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Toyota unveils confusing uBox concept car for Generation Z

Toyota say they have set their sights on a younger generation of car buyers with their latest new uBox concept vehicle, but we think they’ve made a catastrophic error of judgement. Unless they believe Generation Z is crying out for a hideous new mini-van with some pointless scaffolding on the front.

Perhaps more school-project than concept car, the uBox is the result of a two-year collaboration between engineers and designers at Toyota Motors North America and students at Clemson University. It was hand-built by graduate students at Clemson’s International Centre for Automotive Research, and it apparently has been designed with versatility in mind.


Toyota says the uBox can be customised in a number of different ways, including seats which can easily be removed to create more space, plus the all-electric drivetrain can double as a power supply for Gen-Z’s various electric gadgets. Because no other vehicles currently on the market allow you to do that, right? It’s also claimed that parts of the dash can be optimised for 3D printing, but once again, who cares? For the foreseeable future, 3D printing will never stack up as a viable alternative to moulded plastic in a large scale production environment.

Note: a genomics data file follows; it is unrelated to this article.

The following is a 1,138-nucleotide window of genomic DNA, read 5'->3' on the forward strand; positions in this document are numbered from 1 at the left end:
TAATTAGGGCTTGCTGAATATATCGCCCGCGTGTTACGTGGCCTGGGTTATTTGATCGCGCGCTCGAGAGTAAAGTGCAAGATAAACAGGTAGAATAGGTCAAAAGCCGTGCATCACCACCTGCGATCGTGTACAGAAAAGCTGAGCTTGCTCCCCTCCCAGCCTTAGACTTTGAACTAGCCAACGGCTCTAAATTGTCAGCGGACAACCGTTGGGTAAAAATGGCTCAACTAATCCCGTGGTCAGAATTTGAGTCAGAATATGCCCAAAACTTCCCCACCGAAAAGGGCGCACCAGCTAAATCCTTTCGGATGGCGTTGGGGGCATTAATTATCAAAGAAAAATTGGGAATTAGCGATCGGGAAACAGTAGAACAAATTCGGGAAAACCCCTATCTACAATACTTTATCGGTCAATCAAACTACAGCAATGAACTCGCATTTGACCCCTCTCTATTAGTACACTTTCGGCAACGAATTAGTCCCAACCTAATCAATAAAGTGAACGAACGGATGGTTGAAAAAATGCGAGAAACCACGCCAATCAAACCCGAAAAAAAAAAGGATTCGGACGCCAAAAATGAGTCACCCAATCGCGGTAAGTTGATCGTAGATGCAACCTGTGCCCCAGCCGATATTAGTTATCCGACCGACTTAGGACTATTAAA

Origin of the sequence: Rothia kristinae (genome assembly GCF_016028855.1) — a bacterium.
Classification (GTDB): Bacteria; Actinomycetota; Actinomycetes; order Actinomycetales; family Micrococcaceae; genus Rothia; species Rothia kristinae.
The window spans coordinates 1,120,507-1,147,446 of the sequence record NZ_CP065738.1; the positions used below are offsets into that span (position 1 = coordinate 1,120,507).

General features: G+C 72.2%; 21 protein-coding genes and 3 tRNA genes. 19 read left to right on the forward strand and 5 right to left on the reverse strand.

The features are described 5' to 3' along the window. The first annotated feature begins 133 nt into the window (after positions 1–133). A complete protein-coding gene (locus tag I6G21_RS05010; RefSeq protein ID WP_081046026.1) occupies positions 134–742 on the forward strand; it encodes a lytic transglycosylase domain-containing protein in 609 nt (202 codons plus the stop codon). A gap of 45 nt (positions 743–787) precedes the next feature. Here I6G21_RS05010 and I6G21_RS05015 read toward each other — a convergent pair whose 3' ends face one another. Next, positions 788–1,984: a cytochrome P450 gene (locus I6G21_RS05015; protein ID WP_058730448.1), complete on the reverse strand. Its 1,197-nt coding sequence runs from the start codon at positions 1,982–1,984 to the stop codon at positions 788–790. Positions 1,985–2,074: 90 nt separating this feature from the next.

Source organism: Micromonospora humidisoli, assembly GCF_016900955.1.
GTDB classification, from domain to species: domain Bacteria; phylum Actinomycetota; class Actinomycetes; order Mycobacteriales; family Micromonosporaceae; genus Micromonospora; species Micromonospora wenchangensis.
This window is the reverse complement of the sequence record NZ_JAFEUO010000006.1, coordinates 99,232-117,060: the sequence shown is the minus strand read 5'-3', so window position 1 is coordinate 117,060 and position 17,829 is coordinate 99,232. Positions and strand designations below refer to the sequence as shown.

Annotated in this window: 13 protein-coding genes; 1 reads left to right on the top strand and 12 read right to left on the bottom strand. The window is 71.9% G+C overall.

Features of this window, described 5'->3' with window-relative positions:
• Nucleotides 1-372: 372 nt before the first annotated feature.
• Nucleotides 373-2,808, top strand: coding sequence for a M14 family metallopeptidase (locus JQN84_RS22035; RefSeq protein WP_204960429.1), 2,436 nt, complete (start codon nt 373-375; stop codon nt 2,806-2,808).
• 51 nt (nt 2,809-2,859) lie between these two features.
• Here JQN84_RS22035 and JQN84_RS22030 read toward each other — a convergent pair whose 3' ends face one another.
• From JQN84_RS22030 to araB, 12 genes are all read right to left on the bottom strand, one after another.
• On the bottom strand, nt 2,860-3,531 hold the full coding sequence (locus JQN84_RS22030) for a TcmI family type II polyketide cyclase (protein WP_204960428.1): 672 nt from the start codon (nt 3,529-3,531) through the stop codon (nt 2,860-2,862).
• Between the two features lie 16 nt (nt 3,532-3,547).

According to Toyota, “the typical customer for uBox is a young entrepreneur who wants a vehicle that can provide utility and recreation on the weekend but that can also offer office space or other career-centric or lifestyle uses during the week.” But what benefit does owning a uBox have over the raft of SUVs or people movers that are already on the market, and why does it have to look so ugly? Regardless, the Japanese car maker claims the uBox will be on offer to buyers in 2020.

I might sound like I’m being a little harsh on the uBox here. As a school project it is deeply impressive and I really hope that all the students at Clemson got an A+ for it. But is it a vehicle which Generation Z would be interested in and want to buy? I’m not so sure about that.

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